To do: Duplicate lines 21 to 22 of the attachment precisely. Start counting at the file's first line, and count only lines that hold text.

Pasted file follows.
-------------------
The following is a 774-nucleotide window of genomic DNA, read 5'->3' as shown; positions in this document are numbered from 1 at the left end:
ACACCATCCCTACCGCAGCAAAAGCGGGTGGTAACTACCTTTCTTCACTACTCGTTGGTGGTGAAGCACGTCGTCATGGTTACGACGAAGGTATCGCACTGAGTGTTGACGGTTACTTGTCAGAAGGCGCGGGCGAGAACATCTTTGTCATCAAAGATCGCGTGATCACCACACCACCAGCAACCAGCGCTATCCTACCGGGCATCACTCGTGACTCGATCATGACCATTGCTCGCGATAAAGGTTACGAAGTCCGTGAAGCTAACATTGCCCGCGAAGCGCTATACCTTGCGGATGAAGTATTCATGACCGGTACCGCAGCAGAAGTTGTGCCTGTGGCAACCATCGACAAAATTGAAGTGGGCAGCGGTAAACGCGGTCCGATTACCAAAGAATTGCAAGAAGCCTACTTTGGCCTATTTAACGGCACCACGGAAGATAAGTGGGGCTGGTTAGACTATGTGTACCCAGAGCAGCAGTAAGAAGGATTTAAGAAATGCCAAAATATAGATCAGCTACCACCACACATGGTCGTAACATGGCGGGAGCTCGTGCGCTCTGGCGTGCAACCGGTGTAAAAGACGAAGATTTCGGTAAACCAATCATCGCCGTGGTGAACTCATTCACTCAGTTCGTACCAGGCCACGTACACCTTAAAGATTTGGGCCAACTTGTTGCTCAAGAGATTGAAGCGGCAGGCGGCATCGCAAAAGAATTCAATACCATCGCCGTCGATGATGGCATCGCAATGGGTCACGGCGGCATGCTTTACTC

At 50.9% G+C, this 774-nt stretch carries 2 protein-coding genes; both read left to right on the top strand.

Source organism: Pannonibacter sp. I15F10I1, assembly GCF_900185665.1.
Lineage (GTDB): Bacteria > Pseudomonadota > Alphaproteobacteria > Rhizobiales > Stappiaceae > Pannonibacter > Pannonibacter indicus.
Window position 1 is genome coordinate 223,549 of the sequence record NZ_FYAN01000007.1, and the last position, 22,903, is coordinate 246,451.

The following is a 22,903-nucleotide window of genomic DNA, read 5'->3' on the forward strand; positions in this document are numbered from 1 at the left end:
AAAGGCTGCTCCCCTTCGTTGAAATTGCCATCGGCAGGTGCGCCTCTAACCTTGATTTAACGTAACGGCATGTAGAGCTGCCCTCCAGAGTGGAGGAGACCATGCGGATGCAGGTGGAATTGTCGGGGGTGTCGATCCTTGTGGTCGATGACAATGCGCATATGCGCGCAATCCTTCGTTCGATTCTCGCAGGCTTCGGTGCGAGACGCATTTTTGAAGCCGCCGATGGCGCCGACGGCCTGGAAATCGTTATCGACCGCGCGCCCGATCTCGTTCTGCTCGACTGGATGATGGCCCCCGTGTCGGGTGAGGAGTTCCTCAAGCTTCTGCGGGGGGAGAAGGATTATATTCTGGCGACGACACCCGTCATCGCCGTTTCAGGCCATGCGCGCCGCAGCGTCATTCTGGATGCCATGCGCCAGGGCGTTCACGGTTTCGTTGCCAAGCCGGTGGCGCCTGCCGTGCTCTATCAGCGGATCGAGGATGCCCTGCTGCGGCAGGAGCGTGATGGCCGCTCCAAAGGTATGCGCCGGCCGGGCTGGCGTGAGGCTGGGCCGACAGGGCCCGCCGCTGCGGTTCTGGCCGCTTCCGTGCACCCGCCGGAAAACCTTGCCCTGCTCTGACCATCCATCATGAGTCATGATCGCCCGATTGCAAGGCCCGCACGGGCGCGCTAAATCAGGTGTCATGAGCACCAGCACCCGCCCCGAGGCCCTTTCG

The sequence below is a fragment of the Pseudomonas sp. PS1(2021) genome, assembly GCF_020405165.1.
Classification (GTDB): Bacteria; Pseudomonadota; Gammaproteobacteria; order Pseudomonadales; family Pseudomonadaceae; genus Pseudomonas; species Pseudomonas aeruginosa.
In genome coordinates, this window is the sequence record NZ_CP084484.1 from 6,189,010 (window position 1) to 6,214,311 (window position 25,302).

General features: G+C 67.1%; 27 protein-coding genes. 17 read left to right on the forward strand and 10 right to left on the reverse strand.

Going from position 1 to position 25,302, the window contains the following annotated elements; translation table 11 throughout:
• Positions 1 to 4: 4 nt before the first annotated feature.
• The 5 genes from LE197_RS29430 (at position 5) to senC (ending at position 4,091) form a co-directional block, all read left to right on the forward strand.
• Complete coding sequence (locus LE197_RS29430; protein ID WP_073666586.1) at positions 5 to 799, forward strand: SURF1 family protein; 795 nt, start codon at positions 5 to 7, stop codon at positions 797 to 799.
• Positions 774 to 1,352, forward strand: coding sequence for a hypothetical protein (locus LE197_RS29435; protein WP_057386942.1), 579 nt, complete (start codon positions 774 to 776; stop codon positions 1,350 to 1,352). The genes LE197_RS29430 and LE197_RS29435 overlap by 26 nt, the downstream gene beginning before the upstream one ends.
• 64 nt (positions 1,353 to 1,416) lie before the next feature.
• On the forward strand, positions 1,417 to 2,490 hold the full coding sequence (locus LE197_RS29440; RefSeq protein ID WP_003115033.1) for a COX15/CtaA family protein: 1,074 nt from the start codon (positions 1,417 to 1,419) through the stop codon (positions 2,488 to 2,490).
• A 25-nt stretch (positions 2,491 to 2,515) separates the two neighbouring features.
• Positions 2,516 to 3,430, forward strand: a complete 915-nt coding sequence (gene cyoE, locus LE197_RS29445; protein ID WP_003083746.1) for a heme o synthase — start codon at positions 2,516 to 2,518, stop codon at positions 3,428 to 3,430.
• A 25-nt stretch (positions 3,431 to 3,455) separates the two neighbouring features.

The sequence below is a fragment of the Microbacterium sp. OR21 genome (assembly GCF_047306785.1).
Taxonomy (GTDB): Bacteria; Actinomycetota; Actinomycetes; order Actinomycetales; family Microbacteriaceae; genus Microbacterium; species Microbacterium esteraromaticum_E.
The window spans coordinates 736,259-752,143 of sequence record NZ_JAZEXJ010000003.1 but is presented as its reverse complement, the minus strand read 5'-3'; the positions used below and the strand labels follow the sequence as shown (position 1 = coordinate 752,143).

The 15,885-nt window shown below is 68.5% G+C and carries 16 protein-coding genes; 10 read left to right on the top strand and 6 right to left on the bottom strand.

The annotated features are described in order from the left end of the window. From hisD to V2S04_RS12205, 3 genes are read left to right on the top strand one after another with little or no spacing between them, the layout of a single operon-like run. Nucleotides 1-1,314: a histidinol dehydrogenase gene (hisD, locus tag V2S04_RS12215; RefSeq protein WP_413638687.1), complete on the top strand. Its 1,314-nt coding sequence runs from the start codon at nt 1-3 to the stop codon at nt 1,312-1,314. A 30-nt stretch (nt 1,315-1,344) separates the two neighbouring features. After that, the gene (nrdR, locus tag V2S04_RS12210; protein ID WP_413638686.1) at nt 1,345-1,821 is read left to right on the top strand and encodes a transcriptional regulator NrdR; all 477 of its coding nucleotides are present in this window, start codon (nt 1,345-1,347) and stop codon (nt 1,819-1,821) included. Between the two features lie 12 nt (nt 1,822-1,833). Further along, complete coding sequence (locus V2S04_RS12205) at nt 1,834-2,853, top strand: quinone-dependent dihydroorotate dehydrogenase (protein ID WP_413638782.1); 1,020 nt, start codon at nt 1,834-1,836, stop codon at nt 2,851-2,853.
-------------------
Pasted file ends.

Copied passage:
• Positions 2,516 to 3,430, forward strand: a complete 915-nt coding sequence (gene cyoE, locus LE197_RS29445; protein ID WP_003083746.1) for a heme o synthase — start codon at positions 2,516 to 2,518, stop codon at positions 3,428 to 3,430.
• A 25-nt stretch (positions 3,431 to 3,455) separates the two neighbouring features.